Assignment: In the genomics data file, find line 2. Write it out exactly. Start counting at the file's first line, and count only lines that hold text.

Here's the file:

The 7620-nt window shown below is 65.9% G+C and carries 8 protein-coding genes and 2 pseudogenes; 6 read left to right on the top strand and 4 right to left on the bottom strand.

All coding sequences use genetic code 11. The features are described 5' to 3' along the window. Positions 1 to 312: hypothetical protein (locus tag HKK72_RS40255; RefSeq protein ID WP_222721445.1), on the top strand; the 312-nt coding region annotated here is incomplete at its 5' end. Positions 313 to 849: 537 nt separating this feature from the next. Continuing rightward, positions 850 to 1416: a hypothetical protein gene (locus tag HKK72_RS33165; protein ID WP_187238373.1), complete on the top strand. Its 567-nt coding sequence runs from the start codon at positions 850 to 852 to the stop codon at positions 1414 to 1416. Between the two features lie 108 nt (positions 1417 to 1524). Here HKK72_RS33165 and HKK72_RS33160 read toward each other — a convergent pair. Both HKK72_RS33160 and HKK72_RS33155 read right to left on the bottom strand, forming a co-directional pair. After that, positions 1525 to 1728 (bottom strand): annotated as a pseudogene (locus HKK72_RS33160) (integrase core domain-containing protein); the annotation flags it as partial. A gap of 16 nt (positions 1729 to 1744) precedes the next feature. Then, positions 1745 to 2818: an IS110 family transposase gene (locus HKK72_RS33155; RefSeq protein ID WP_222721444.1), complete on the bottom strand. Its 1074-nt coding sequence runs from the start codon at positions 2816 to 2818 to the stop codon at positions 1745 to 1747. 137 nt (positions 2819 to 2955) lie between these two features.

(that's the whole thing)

All coding sequences use genetic code 11. The features are described 5' to 3' along the window. Positions 1 to 312: hypothetical protein (locus tag HKK72_RS40255; RefSeq protein ID WP_222721445.1), on the top strand; the 312-nt coding region annotated here is incomplete at its 5' end. Positions 313 to 849: 537 nt separating this feature from the next. Continuing rightward, positions 850 to 1416: a hypothetical protein gene (locus tag HKK72_RS33165; protein ID WP_187238373.1), complete on the top strand. Its 567-nt coding sequence runs from the start codon at positions 850 to 852 to the stop codon at positions 1414 to 1416. Between the two features lie 108 nt (positions 1417 to 1524). Here HKK72_RS33165 and HKK72_RS33160 read toward each other — a convergent pair. Both HKK72_RS33160 and HKK72_RS33155 read right to left on the bottom strand, forming a co-directional pair. After that, positions 1525 to 1728 (bottom strand): annotated as a pseudogene (locus HKK72_RS33160) (integrase core domain-containing protein); the annotation flags it as partial. A gap of 16 nt (positions 1729 to 1744) precedes the next feature. Then, positions 1745 to 2818: an IS110 family transposase gene (locus HKK72_RS33155; RefSeq protein ID WP_222721444.1), complete on the bottom strand. Its 1074-nt coding sequence runs from the start codon at positions 2816 to 2818 to the stop codon at positions 1745 to 1747. 137 nt (positions 2819 to 2955) lie between these two features.